[0083] Pulse generator 1001 includes a light source, such as a laser 1122, and a pulse modulator 1123. Laser 1122 may be, for example, a distributed feedback semiconductor diode laser suitable for fiber-optic communications and having a linewidth of about 5 MHz or less. Laser 1122 preferably outputs a CW laser beam, which is received by pulse modulator 1123, which prepares an optical pulse stream from the CW laser beam. Pulse modulator 1123 preferably includes an amplitude modulator such as an electro-optic modulator or an electroabsorption modulator. An example of a preferred electro-optic modulator is a lithium niobate Mach-Zehnder modulator. As an alternative to pulse generator 1001, a pulsed laser, such as a mode-locked laser, can also be used to provide an optical pulse stream to PSK modulator 1126.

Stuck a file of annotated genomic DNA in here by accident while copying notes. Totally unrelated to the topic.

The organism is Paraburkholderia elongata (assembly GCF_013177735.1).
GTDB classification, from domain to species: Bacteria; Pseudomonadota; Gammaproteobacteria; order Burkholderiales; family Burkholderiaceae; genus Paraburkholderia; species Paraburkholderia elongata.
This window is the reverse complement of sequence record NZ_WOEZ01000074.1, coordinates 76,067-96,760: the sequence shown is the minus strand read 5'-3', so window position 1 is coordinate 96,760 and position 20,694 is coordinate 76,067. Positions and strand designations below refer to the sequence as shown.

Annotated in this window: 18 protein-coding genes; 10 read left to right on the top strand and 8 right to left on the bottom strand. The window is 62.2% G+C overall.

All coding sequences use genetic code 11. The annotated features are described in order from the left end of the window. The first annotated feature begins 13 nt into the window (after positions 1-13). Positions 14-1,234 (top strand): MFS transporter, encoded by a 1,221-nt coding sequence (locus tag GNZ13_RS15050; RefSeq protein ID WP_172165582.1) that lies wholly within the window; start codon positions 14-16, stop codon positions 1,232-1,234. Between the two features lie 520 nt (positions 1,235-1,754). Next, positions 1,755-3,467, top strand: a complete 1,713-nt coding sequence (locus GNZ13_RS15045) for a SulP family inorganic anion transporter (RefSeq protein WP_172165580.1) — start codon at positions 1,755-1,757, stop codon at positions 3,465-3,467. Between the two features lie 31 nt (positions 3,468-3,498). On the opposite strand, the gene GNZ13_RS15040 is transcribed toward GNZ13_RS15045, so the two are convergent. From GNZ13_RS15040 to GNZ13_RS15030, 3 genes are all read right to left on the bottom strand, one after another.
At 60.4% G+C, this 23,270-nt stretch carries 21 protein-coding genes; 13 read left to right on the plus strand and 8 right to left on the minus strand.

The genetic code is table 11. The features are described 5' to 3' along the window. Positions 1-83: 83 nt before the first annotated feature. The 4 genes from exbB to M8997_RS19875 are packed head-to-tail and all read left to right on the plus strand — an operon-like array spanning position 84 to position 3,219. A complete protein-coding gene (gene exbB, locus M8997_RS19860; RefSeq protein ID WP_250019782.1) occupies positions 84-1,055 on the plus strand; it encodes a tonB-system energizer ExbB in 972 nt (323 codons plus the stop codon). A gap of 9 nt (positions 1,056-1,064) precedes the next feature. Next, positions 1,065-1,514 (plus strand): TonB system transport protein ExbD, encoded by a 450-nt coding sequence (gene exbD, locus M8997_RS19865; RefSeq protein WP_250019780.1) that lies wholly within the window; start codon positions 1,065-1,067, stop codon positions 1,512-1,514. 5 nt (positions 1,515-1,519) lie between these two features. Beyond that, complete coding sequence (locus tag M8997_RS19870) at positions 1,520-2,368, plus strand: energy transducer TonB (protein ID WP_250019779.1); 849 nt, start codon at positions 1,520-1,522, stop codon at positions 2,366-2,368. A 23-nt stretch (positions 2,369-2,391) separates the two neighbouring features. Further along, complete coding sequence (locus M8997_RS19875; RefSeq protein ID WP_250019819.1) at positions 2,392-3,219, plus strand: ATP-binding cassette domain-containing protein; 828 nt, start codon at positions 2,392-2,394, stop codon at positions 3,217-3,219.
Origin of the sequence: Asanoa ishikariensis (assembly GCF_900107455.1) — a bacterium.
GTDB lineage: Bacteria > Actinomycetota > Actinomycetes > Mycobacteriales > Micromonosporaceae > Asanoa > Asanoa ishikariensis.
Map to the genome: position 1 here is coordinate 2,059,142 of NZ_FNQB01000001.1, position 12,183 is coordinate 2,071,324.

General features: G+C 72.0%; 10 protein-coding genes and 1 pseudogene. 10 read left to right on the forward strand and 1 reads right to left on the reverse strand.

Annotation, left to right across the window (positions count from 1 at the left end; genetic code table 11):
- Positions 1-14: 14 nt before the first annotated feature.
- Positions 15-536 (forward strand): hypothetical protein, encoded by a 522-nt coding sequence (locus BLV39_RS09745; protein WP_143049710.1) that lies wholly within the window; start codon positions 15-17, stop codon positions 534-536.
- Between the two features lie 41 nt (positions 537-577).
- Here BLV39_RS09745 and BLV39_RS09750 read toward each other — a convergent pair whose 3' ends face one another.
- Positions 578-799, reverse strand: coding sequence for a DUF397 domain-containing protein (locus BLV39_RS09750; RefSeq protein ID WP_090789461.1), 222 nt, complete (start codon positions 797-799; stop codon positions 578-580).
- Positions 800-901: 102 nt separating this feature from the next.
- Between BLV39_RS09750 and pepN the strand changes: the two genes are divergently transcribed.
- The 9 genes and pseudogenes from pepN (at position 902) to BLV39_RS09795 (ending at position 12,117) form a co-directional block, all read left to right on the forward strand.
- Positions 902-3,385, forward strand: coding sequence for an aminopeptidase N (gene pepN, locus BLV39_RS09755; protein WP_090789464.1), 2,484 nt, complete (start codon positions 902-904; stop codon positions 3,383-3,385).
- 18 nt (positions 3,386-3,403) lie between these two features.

[0084] Pulse modulator 1123 is driven by an electrical sinusoidal radio frequency (RF) signal output by a clock 1129, which also drives data source 1130. Thus, the RF signal has a frequency identical to the bit rate of the data source. For example, the RF signal is 12.5 GHz for a 12.5 Gb/s bit rate. A DC voltage source 1124 inputs a DC voltage to bias pulse modulator 1123, as discussed below. A variable delay 1131 assures that the RF signal driving pulse modulator 1123 remains synchronous with a signal from a pulse shaping network 1127, which drives PSK modulator 1126.